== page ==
Talks between European Union leaders in Brussels on a new seven-year budget have adjourned and will resume at midday tomorrow.

It is understood the leaders are studying details of a new compromise budget.

Taoiseach Enda Kenny is in Brussels for the meeting on a €1 trillion, seven-year budget to run from 2014 to 2020.

The figure represents an increase of between 4% and 6%.

Officials have said for the seven-year budget framework the only viable basis is substantial cuts in spending for 2014-2020.

Some net contributors to the EU budget, such as Britain and Germany, are firmly agreed on the need for cuts.

Other powerful states, such as France and Poland, are determined to resist sacrifices directly affecting their interests.

European Council President Herman Van Rompuy has already proposed cutting the European Commission's planned €1,091bn budget by about €80bn.

EU officials say that represents a real terms cut of about €20bn compared with the current expenditure ceiling of €1,034bn for 2007-2013, which Britain's Prime Minister David Cameron could use to claim victory in the summit.

Britain along with Germany, Sweden and the Netherlands is pushing for even deeper cuts of at least €100bn to the Commission's blueprint.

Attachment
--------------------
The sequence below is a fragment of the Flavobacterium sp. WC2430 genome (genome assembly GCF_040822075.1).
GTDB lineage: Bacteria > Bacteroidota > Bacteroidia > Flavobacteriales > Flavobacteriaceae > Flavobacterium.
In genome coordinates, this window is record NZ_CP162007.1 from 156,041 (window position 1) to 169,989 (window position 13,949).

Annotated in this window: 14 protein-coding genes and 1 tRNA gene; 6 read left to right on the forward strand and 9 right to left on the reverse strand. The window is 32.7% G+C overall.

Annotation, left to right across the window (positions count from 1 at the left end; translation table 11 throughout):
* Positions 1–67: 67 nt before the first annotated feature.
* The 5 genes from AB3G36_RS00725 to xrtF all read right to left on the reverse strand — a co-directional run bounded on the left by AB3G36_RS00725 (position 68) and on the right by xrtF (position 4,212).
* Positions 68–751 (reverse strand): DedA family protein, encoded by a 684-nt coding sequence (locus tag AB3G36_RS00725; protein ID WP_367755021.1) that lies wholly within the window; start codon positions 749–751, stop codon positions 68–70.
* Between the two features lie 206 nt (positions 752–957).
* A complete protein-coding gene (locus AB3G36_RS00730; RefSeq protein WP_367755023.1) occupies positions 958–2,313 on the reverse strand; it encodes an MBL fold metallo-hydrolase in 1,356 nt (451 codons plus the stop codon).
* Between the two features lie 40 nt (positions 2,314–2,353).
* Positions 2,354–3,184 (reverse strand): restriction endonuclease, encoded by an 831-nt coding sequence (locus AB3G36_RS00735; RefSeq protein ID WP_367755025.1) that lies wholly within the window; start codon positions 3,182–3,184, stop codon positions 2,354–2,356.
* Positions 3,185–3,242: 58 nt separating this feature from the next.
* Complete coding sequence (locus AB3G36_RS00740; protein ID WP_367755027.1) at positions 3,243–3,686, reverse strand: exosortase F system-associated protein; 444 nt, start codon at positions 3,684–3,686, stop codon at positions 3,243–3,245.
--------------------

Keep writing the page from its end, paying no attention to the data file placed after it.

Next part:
All 27 member states have a veto but Mr Cameron, under pressure from Tory eurosceptics, has been most vociferous in threatening to wield it.

Unlike previous budget deals, which EU leaders had to thrash out among themselves, Mr Van Rompuy has assumed the role of chief negotiator at this week's summit.

European Commission President José Manuel Barroso is on hand to crunch the numbers.

The pair were expected to hold ten-minute individual "confessionals" with each of the EU's 27 leaders during the day in an attempt to discover where their ultimate red lines lie.

The Taoiseach has said the EU needs a budget that is fit for purpose and focused on stimulating growth.

In advance of the summit, Mr Kenny gave an address in Brussels on the priorities for the Irish Presidency of the EU, which begins next January.

He stated that creating growth and jobs would be at the heart of the Irish Presidency and that there was a 100% determination to make a difference.

For Ireland, that will mean protecting the Common Agricultural Policy, which provides huge assistance to the agri-food sector.

If this summit fails to deliver a compromise, then Ireland will have to try secure agreement next year during its presidency.

Meanwhile, The top German at the European Central Bank has urged his own country to compromise in a stand-off over aid to Greece.

Germany, has led resistance within the eurozone to calls from the IMF and others to accept losses on their Greek debt holdings to allow Greece a chance to grow again.

Greece's international creditors will hold crunch talks next Monday their third meeting in as many weeks.

The aim is to unlock loans needed to avert bankruptcy for the stricken nation.

The EU's top economic official said today a deal could be struck.